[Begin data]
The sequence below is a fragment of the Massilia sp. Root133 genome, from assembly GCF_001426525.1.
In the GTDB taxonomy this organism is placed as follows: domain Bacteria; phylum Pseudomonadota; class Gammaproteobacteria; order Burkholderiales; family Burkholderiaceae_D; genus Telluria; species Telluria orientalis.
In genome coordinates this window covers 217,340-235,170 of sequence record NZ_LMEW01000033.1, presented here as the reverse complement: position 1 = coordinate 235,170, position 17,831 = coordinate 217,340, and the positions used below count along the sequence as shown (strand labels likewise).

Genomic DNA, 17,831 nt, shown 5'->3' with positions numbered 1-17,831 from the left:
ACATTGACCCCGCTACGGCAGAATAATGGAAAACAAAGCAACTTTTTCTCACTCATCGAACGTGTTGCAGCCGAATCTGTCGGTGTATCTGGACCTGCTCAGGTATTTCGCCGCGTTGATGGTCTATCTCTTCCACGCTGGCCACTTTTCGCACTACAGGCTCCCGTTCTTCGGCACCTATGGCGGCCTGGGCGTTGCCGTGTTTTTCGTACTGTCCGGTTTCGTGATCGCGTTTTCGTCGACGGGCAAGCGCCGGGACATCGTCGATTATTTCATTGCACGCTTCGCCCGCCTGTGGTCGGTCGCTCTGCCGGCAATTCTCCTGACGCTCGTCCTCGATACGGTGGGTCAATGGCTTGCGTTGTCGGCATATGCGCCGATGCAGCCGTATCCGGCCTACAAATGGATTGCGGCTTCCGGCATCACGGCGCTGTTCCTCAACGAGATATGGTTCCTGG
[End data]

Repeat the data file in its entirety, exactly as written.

The sequence below is a fragment of the Massilia sp. Root133 genome, from assembly GCF_001426525.1.
In the GTDB taxonomy this organism is placed as follows: domain Bacteria; phylum Pseudomonadota; class Gammaproteobacteria; order Burkholderiales; family Burkholderiaceae_D; genus Telluria; species Telluria orientalis.
In genome coordinates this window covers 217,340-235,170 of sequence record NZ_LMEW01000033.1, presented here as the reverse complement: position 1 = coordinate 235,170, position 17,831 = coordinate 217,340, and the positions used below count along the sequence as shown (strand labels likewise).

Genomic DNA, 17,831 nt, shown 5'->3' with positions numbered 1-17,831 from the left:
ACATTGACCCCGCTACGGCAGAATAATGGAAAACAAAGCAACTTTTTCTCACTCATCGAACGTGTTGCAGCCGAATCTGTCGGTGTATCTGGACCTGCTCAGGTATTTCGCCGCGTTGATGGTCTATCTCTTCCACGCTGGCCACTTTTCGCACTACAGGCTCCCGTTCTTCGGCACCTATGGCGGCCTGGGCGTTGCCGTGTTTTTCGTACTGTCCGGTTTCGTGATCGCGTTTTCGTCGACGGGCAAGCGCCGGGACATCGTCGATTATTTCATTGCACGCTTCGCCCGCCTGTGGTCGGTCGCTCTGCCGGCAATTCTCCTGACGCTCGTCCTCGATACGGTGGGTCAATGGCTTGCGTTGTCGGCATATGCGCCGATGCAGCCGTATCCGGCCTACAAATGGATTGCGGCTTCCGGCATCACGGCGCTGTTCCTCAACGAGATATGGTTCCTGG